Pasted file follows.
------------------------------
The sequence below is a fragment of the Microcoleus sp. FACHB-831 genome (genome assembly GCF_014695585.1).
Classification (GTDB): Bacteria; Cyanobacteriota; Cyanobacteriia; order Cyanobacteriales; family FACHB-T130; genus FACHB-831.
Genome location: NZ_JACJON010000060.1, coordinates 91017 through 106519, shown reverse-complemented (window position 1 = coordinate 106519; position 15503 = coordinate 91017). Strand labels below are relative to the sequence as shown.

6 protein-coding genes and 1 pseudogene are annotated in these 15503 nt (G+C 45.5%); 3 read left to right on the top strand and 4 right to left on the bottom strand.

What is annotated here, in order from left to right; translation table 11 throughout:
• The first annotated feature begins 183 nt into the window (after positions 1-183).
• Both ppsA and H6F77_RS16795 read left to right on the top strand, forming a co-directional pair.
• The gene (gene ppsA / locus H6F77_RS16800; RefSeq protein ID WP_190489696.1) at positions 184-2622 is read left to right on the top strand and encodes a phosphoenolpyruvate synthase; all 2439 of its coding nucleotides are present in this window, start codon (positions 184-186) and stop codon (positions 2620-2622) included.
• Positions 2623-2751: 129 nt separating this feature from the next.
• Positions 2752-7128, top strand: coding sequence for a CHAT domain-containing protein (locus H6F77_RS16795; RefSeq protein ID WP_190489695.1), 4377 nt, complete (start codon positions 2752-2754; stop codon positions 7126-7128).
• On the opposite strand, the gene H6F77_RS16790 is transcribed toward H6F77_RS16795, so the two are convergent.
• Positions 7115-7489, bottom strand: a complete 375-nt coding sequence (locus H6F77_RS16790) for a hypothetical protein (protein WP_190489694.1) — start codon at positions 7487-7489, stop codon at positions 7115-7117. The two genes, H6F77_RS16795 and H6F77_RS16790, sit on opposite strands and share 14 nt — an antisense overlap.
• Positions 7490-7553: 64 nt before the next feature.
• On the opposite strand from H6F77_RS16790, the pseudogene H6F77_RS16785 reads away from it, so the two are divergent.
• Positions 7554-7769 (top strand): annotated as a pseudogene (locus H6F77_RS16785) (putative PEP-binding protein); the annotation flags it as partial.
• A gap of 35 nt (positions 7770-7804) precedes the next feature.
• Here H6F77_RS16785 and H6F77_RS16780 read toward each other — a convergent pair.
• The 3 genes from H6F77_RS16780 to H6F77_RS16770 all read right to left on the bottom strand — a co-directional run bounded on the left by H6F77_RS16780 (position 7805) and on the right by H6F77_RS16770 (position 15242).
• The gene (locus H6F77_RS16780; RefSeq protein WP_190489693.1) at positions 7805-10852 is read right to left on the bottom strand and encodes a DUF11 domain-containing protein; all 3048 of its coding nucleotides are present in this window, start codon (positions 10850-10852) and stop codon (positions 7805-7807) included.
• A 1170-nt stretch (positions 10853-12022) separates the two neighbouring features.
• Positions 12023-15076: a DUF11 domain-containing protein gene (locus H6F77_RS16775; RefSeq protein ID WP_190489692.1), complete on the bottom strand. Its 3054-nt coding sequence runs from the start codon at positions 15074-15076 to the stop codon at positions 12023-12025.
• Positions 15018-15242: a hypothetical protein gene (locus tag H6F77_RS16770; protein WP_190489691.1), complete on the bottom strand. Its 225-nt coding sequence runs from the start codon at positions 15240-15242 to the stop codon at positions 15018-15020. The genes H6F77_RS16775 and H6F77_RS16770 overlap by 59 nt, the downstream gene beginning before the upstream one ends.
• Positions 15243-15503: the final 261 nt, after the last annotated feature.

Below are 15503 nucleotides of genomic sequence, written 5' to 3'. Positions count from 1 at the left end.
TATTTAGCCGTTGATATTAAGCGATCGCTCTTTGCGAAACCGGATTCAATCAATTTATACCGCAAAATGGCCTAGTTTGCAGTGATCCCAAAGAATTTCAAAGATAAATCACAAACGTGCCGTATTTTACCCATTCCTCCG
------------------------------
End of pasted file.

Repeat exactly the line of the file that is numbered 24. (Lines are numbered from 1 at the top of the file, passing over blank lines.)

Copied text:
Below are 15503 nucleotides of genomic sequence, written 5' to 3'. Positions count from 1 at the left end.